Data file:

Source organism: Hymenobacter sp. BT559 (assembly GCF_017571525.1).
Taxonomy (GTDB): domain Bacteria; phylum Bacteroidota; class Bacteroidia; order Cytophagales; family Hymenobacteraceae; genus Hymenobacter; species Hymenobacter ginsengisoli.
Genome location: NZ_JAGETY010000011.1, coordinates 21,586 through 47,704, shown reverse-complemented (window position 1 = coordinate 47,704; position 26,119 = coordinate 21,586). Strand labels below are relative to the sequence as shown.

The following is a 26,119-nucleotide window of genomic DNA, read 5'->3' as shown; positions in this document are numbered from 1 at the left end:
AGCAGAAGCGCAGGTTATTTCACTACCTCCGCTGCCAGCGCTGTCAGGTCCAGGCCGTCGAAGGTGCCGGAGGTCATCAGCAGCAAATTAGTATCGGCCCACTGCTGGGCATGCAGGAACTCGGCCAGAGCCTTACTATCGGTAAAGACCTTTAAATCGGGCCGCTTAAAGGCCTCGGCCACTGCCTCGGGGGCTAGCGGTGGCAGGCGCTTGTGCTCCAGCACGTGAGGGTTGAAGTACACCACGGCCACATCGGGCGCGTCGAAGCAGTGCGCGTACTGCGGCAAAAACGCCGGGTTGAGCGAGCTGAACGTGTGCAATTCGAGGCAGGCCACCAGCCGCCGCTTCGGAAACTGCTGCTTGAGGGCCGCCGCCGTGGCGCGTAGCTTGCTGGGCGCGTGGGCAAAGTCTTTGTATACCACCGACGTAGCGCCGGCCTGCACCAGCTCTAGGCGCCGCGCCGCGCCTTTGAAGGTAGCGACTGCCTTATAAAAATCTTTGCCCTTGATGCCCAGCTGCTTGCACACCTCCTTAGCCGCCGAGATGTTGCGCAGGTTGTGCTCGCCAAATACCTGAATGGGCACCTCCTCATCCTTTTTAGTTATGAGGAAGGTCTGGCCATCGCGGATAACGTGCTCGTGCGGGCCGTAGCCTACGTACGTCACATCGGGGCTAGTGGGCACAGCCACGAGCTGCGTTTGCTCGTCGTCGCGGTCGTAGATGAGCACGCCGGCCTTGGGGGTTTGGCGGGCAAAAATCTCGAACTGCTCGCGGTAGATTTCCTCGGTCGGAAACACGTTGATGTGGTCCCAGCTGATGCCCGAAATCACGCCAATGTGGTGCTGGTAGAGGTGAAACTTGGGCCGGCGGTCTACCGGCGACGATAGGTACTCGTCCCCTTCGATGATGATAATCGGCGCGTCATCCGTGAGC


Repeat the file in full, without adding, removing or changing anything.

Source organism: Hymenobacter sp. BT559 (assembly GCF_017571525.1).
Taxonomy (GTDB): domain Bacteria; phylum Bacteroidota; class Bacteroidia; order Cytophagales; family Hymenobacteraceae; genus Hymenobacter; species Hymenobacter ginsengisoli.
Genome location: NZ_JAGETY010000011.1, coordinates 21,586 through 47,704, shown reverse-complemented (window position 1 = coordinate 47,704; position 26,119 = coordinate 21,586). Strand labels below are relative to the sequence as shown.

The following is a 26,119-nucleotide window of genomic DNA, read 5'->3' as shown; positions in this document are numbered from 1 at the left end:
AGCAGAAGCGCAGGTTATTTCACTACCTCCGCTGCCAGCGCTGTCAGGTCCAGGCCGTCGAAGGTGCCGGAGGTCATCAGCAGCAAATTAGTATCGGCCCACTGCTGGGCATGCAGGAACTCGGCCAGAGCCTTACTATCGGTAAAGACCTTTAAATCGGGCCGCTTAAAGGCCTCGGCCACTGCCTCGGGGGCTAGCGGTGGCAGGCGCTTGTGCTCCAGCACGTGAGGGTTGAAGTACACCACGGCCACATCGGGCGCGTCGAAGCAGTGCGCGTACTGCGGCAAAAACGCCGGGTTGAGCGAGCTGAACGTGTGCAATTCGAGGCAGGCCACCAGCCGCCGCTTCGGAAACTGCTGCTTGAGGGCCGCCGCCGTGGCGCGTAGCTTGCTGGGCGCGTGGGCAAAGTCTTTGTATACCACCGACGTAGCGCCGGCCTGCACCAGCTCTAGGCGCCGCGCCGCGCCTTTGAAGGTAGCGACTGCCTTATAAAAATCTTTGCCCTTGATGCCCAGCTGCTTGCACACCTCCTTAGCCGCCGAGATGTTGCGCAGGTTGTGCTCGCCAAATACCTGAATGGGCACCTCCTCATCCTTTTTAGTTATGAGGAAGGTCTGGCCATCGCGGATAACGTGCTCGTGCGGGCCGTAGCCTACGTACGTCACATCGGGGCTAGTGGGCACAGCCACGAGCTGCGTTTGCTCGTCGTCGCGGTCGTAGATGAGCACGCCGGCCTTGGGGGTTTGGCGGGCAAAAATCTCGAACTGCTCGCGGTAGATTTCCTCGGTCGGAAACACGTTGATGTGGTCCCAGCTGATGCCCGAAATCACGCCAATGTGGTGCTGGTAGAGGTGAAACTTGGGCCGGCGGTCTACCGGCGACGATAGGTACTCGTCCCCTTCGATGATGATAATCGGCGCGTCATCCGTGAGC